Fundraising is still the busiest area for recruitment
Finding good fundraisers has always been the hardest part of charity recruitment and this year’s report shows that’s not changed.
As a result, salaries are being nudged further upwards for fundraising roles with candidates typically moving every 18 months to two years—because they can. Smaller charities that can’t afford the best people are advised to concentrate on improving their whole recruitment process—from more informative job descriptions to better and quicker communication at every stage. Making sure the candidates feel wanted and that they’ll be invested in.
Major Donor Fundraisers and Trust Fundraisers jobs are identified as the hardest of all to recruit for but there’s some optimism that it’s getting fractionally better as charities become more open to talent from outside the sector with transferable skills.
Data and the impact of GDPR
GDPR is changing the way modern organisations function, and now, more than ever, it’s vital to have in-house specialists that understand how data needs to be handled. The Information Commissioner’s Office (ICO) is coming down hard and setting examples, and the charity sector hasn’t been untouched, with charities reporting 137 data breaches in the second quarter of 2018/19. So, it’s no surprise that data management and data analyst roles are in high demand.
New to this year’s guide are Compliance Managers and Data Protection Officers, two roles that have substantially increased in number over the last year. As these roles require such a specialised expertise and skillset, they’re likely to make up to 13% more than general IT Managers. Data roles are often filled from outside the sector by people who’re aren’t necessarily there because it’s a charity or a cause they feel strongly about. They’ll move between sectors and move jobs often. However, the report identifies that some charities are trying to combat this by providing learning and development opportunities to improve retention.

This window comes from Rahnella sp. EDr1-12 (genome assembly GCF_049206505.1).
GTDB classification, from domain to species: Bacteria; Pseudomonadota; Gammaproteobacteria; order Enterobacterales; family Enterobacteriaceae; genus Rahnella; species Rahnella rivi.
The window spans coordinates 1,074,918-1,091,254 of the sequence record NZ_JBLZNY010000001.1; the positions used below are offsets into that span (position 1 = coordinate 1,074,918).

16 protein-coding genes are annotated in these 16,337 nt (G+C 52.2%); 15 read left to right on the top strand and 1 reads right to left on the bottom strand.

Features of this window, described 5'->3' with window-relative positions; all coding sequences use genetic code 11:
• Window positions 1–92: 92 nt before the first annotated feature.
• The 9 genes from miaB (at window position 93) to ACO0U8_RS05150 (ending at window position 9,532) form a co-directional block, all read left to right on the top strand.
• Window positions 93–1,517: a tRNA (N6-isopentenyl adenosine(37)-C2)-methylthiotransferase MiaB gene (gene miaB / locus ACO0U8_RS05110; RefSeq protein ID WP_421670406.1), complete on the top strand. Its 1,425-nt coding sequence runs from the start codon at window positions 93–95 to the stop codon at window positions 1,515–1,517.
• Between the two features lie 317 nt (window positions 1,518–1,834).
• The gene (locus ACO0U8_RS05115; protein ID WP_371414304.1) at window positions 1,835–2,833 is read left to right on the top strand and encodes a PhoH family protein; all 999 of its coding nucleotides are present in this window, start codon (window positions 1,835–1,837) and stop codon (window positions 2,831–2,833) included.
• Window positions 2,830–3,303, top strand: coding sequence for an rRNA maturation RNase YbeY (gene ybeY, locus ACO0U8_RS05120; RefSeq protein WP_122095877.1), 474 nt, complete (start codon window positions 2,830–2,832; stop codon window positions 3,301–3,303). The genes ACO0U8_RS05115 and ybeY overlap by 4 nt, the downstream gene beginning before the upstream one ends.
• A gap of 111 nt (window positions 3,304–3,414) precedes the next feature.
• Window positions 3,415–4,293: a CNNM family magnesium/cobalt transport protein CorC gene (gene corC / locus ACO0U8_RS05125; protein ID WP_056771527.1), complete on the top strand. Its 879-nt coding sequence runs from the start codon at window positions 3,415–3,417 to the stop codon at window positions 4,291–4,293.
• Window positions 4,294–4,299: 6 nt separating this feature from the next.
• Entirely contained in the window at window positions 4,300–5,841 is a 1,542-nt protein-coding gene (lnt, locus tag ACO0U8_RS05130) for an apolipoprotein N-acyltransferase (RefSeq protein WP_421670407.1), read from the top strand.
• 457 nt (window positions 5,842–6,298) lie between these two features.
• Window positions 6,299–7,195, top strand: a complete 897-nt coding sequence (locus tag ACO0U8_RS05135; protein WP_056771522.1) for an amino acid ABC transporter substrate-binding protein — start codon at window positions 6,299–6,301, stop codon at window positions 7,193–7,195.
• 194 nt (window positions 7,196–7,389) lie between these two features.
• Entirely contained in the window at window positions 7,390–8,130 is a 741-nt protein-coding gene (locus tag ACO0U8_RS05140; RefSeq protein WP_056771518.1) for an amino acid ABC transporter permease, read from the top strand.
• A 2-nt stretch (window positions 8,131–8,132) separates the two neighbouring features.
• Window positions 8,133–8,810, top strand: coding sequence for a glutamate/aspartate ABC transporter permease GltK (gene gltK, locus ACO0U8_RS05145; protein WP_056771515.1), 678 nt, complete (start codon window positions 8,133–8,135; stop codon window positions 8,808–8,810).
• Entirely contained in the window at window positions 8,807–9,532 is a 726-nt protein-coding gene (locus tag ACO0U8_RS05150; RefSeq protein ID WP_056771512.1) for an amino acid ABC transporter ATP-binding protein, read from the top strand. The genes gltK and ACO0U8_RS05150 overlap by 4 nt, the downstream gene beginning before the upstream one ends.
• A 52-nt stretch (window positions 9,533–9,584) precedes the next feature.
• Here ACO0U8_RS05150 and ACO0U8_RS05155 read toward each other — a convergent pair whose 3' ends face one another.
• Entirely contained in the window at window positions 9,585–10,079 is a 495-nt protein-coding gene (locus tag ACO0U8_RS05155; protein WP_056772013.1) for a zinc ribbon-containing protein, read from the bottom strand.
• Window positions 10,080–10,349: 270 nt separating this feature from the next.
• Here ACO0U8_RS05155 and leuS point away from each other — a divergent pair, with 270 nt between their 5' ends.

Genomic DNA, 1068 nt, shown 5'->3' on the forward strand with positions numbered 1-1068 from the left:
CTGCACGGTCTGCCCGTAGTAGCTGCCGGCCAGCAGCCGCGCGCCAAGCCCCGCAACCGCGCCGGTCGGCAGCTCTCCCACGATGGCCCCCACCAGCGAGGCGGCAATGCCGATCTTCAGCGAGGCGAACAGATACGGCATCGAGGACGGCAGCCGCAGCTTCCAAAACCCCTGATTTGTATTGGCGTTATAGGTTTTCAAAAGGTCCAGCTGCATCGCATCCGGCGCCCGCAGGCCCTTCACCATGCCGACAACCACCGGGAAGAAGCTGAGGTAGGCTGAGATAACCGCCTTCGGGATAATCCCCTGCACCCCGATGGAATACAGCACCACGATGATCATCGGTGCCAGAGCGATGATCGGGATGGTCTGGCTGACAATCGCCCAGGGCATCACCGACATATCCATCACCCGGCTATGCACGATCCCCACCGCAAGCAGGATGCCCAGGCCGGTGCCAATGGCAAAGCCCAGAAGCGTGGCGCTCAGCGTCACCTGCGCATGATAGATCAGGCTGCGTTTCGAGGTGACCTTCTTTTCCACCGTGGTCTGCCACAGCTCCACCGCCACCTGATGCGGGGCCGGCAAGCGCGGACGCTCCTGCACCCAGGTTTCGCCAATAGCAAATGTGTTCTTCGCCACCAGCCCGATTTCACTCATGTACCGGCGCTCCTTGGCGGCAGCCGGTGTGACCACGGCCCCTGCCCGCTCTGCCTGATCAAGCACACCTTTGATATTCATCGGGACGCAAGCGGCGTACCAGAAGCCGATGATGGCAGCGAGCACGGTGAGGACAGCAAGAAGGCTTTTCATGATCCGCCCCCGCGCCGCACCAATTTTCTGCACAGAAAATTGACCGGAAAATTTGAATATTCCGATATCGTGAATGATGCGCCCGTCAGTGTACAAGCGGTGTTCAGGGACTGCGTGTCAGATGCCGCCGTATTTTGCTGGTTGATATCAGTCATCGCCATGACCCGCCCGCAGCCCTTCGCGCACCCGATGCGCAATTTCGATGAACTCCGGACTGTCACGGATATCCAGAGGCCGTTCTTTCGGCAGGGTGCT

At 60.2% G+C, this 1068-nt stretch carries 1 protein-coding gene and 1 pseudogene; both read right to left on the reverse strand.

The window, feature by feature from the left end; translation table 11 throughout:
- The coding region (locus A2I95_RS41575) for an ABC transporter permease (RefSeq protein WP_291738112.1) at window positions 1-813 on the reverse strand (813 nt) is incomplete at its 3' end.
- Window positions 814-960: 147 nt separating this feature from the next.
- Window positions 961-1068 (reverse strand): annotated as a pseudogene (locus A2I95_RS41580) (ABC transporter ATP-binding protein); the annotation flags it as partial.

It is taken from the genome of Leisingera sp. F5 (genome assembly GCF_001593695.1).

The ongoing growth of data and digital teams has led to a consistently high demand for IT staff who can support the new systems. Whilst IT salaries for the most senior jobs are in line with jobs of the same seniority across the organisation, more junior and entry-level IT jobs tend to be better paid than entry-level admin jobs in other teams.
But it’s not just IT departments that are seeing the effects of GDPR. For fundraisers, these restrictions have made the task of researching and approaching wealthy donors more challenging. Because of this, Major Donor Fundraisers are seeing slight increases in pay because of the extra level of work now required to do their job.
Ultimately, the key takeaways from this year’s Salary Report are positive. The report highlights where salaries are edging upwards—Marketing, Data, Fundraising and IT being the key players. And, as a sector, we’re leading the way when it comes to providing the flexible working opportunities that people now expect, and which enable a healthier work/life balance as well as improved retention rates.
Want a closer look?
Download the full 2019 Charity Sector Salary Guide